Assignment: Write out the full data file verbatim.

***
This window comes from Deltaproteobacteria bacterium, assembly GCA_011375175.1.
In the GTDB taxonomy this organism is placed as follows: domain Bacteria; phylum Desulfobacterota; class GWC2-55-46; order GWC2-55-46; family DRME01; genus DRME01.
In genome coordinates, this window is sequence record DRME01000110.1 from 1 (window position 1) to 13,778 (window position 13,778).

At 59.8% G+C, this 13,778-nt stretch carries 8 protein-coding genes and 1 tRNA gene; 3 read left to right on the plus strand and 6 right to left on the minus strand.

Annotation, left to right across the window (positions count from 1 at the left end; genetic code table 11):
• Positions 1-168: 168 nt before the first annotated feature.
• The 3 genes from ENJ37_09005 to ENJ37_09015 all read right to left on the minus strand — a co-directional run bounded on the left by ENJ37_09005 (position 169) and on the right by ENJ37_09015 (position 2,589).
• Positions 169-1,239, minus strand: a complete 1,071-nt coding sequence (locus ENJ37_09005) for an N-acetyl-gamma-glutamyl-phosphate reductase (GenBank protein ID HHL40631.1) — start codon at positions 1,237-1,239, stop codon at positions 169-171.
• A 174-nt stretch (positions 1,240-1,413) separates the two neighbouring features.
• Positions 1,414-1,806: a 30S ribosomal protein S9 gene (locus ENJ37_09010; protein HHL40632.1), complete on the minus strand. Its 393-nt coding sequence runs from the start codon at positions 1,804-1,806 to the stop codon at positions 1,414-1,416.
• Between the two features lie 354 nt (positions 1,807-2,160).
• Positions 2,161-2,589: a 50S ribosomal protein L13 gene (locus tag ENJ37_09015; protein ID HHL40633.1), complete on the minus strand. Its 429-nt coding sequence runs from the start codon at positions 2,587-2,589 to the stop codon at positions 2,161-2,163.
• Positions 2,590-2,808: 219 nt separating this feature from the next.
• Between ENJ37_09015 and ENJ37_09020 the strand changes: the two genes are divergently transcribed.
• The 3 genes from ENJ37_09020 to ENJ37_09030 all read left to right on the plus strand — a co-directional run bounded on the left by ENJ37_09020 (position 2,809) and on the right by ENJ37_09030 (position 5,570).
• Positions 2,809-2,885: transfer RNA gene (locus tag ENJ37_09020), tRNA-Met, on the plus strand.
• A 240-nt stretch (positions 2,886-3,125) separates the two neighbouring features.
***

This window comes from Deltaproteobacteria bacterium, assembly GCA_011375175.1.
In the GTDB taxonomy this organism is placed as follows: domain Bacteria; phylum Desulfobacterota; class GWC2-55-46; order GWC2-55-46; family DRME01; genus DRME01.
In genome coordinates, this window is sequence record DRME01000110.1 from 1 (window position 1) to 13,778 (window position 13,778).

At 59.8% G+C, this 13,778-nt stretch carries 8 protein-coding genes and 1 tRNA gene; 3 read left to right on the plus strand and 6 right to left on the minus strand.

Annotation, left to right across the window (positions count from 1 at the left end; genetic code table 11):
• Positions 1-168: 168 nt before the first annotated feature.
• The 3 genes from ENJ37_09005 to ENJ37_09015 all read right to left on the minus strand — a co-directional run bounded on the left by ENJ37_09005 (position 169) and on the right by ENJ37_09015 (position 2,589).
• Positions 169-1,239, minus strand: a complete 1,071-nt coding sequence (locus ENJ37_09005) for an N-acetyl-gamma-glutamyl-phosphate reductase (GenBank protein ID HHL40631.1) — start codon at positions 1,237-1,239, stop codon at positions 169-171.
• A 174-nt stretch (positions 1,240-1,413) separates the two neighbouring features.
• Positions 1,414-1,806: a 30S ribosomal protein S9 gene (locus ENJ37_09010; protein HHL40632.1), complete on the minus strand. Its 393-nt coding sequence runs from the start codon at positions 1,804-1,806 to the stop codon at positions 1,414-1,416.
• Between the two features lie 354 nt (positions 1,807-2,160).
• Positions 2,161-2,589: a 50S ribosomal protein L13 gene (locus tag ENJ37_09015; protein ID HHL40633.1), complete on the minus strand. Its 429-nt coding sequence runs from the start codon at positions 2,587-2,589 to the stop codon at positions 2,161-2,163.
• Positions 2,590-2,808: 219 nt separating this feature from the next.
• Between ENJ37_09015 and ENJ37_09020 the strand changes: the two genes are divergently transcribed.
• The 3 genes from ENJ37_09020 to ENJ37_09030 all read left to right on the plus strand — a co-directional run bounded on the left by ENJ37_09020 (position 2,809) and on the right by ENJ37_09030 (position 5,570).
• Positions 2,809-2,885: transfer RNA gene (locus tag ENJ37_09020), tRNA-Met, on the plus strand.
• A 240-nt stretch (positions 2,886-3,125) separates the two neighbouring features.